Can there be another writer more misrepresented in film than H P Lovecraft? For the last fifty years, his writing has been the inspiration for countless filmmakers, but rarely have the results been successful. More often than not you suspect that the makers can’t be bothered to refer to the source material, instead preferring to draw on other works that bear Lovecraft’s influence. Unfortunately La Herencia Valdemar falls into this category.
Released in two parts, as La Herencia Valdemar (The Valdemar Inheritance) and La Sombra Prohibida (The Forbidden Shadow), the films are best viewed as a single three hours and then some movie. But be prepared for a long slog – it’s enough to test the patience of a Great Old One, let alone a saint. And that’s a great shame, because it starts off so promisingly, even resembling, at times, the early works of Jaume Balagueró (Darkness, Los Sin Nombre). Rural Spain has never looked so uninviting.
Luisa (Silvia Abascal) is sent by her employer to perform an inventory of the contents of an old, decaying mansion. A previous evaluator sent there has already vanished without trace and it’s clear from the outset that something is not right about the Valdemar estate. Even photographs of the property seem to have a life of their own. So does Luisa pause to consider that entering the house alone might be a bad idea? No of course not. The rules of the genre are strictly adhered to as she heads up the stairs that, moments earlier, were hidden behind a locked door. Yes, it’s a little too predictable, yet it still manages to evoke a few chills as Luisa gets more than she bargained for.
So, one missing employee might be inconvenient, but two? Well that just smacks of carelessness, so when Luisa fails to call in, the agent who sent her contacts his boss and trustee of the Valdemar estate, the sinister Maximillian (Eusebio Poncela). Maximillian hires private investigator Nicolás (Óscar Jaenada) to find out just what has happened to the woman. And everyone sets off for the Valdemar house.
So far, so good; but only twenty minutes in and everything suddenly changes, as we’re presented with what initially appears to be a flashback to the events that led to the downfall of the house of Valdemar and the cause of its ill reputation. This flashback takes up what remains of the first film.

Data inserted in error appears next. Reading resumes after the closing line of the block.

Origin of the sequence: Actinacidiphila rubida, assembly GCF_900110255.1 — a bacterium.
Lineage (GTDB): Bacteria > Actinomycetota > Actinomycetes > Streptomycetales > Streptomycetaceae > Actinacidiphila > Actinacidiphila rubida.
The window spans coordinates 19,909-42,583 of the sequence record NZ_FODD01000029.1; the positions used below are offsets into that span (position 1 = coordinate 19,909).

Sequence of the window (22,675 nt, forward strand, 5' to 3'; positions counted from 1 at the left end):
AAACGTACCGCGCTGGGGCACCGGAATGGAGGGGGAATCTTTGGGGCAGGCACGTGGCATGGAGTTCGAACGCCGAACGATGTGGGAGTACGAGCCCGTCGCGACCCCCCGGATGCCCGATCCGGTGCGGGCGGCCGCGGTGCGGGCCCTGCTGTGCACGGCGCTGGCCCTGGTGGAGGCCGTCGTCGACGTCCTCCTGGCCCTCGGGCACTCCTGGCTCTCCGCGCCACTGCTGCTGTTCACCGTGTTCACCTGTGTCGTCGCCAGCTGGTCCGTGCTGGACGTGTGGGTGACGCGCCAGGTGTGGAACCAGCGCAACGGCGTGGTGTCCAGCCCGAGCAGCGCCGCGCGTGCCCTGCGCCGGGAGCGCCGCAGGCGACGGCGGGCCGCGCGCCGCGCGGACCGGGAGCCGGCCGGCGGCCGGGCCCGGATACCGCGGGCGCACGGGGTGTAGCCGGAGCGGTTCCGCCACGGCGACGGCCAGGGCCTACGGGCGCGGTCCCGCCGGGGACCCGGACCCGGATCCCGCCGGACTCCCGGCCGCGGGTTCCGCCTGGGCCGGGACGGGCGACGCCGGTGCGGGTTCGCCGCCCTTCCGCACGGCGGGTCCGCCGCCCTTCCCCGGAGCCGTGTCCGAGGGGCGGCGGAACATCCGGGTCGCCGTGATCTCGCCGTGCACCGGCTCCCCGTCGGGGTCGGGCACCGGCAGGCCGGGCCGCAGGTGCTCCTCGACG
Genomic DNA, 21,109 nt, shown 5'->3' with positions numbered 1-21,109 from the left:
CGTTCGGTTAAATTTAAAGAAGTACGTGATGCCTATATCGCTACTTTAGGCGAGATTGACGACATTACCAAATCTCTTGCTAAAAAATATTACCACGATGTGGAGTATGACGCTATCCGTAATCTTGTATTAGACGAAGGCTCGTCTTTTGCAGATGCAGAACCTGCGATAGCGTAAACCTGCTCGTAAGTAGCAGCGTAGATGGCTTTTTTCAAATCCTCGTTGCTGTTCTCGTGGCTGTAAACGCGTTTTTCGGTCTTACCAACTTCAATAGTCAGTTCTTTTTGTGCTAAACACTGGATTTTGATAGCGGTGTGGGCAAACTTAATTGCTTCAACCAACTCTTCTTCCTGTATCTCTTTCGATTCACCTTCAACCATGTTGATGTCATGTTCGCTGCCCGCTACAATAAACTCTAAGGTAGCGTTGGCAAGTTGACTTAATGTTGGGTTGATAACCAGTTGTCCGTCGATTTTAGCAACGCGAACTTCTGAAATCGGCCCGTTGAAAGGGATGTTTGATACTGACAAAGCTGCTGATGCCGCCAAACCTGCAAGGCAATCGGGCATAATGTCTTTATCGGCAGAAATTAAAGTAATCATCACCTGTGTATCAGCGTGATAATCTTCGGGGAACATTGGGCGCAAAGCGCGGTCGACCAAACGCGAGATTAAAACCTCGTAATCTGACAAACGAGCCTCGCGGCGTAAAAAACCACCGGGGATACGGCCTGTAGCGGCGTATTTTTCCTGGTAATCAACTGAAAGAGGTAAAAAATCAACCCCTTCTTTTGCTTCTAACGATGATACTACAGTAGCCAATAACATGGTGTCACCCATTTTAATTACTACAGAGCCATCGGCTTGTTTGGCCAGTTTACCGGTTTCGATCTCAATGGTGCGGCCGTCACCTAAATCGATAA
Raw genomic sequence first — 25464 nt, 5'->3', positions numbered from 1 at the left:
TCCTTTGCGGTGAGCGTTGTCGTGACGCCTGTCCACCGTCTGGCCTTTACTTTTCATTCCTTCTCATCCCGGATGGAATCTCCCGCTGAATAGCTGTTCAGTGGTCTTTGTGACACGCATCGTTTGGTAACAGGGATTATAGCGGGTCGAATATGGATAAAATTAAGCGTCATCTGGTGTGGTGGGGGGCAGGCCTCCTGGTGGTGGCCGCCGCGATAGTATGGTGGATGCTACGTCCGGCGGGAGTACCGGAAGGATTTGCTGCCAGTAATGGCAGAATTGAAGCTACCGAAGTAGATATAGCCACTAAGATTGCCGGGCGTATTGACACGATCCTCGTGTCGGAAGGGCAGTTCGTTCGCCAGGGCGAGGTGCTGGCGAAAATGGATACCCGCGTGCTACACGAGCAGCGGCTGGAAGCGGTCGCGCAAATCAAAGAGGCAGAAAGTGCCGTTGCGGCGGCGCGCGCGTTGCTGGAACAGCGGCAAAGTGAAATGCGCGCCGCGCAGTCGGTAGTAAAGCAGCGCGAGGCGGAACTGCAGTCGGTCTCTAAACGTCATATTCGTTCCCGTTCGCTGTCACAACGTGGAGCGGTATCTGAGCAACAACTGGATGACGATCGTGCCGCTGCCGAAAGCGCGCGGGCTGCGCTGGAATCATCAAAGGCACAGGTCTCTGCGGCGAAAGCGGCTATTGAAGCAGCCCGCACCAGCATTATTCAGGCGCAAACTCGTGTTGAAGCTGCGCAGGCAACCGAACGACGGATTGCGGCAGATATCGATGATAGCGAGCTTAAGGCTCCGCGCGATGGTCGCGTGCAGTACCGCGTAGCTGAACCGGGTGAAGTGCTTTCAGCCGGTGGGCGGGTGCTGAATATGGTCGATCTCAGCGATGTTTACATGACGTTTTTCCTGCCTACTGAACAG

It’s the late nineteenth century and Lasaro Valdemar (Daniele Liotti) and his wife, Leonor (Laia Marull) perform phoney séances for the gullible local gentry. The money they make goes towards the welfare of orphaned children. When Lasaro refuses a blackmail attempt from an unscrupulous journalist who threatens to expose their activities he finds himself in prison. Help arrives in the form of a mysterious Englishman (Francisco Maestre). But as this particular Englishman goes by the name of Aleister Crowley, it’s obvious that there will be a terrible price to pay for freedom. Maestre’s portrayal, while meeting our expectations of what Crowley should be like (see also John Shrapnel’s turn in The Chemical Wedding), is completely wrong. Crowley was still a floppy haired callow youth at the time, not the middle-aged, bald-headed version we’re presented with here. There are moments in Maestre’s performance that recall Torin Thatcher’s deranged magician, Sokurah, from The Seventh Voyage of Sinbad.
Crowley isn’t the only historical figure to drop by – Bram Stoker, Lizzie ‘Forty Whacks’ Borden and even that most reluctant of travellers, Howard Philips Lovecraft himself, pops over the pond with a warning to the curious.
Perhaps the most notable appearance in these historical scenes comes from veteran Spanish actor Jacinto Molina Álvarez, otherwise known to fans of Euro horror as Paul Naschy. Here, the very frail-looking Naschy plays Lasaro’s manservant, Jervás, and he died not longer after filming was completed. The film is dedicated to his memory.
Part two finds us back in the here and now, with all of the major players slowly converging on the remote Valdemar house. The second half of the story seems to move along with more purpose, but after such a long time away it’s difficult to care anymore. There are still a few nice ideas thrown into the mix, such as the simple-minded kidnapper who sees his collection of showroom dummies as real people. There are double crosses aplenty, and at one point the film looks set to veer off into Saw territory, with a large portion of the cast imprisoned in a single room, before finally lumbering towards its grand finale – the appearance of Great Cthulhu himself. This is no spoiler; he’s all over the poster and trailers. Sadly, in the context of the film it just doesn’t work at all. Yes, it’s an impressive looking CGI creation (though shouldn’t he be much bigger?), but Cthulhu does little more than swat a few unfortunates who get in his way before sulkily wandering back home to R’lyeh.
La Herencia Valdemar is a good looking but ultimately frustrating viewing experience, and you can’t help but feel that writer/director Alemán has overreached himself. Hacking the film down, Lizzie Borden style, to a more manageable hundred minutes or so might have improved things – though probably not enough.
It seems that the stars weren’t quite right, after all.
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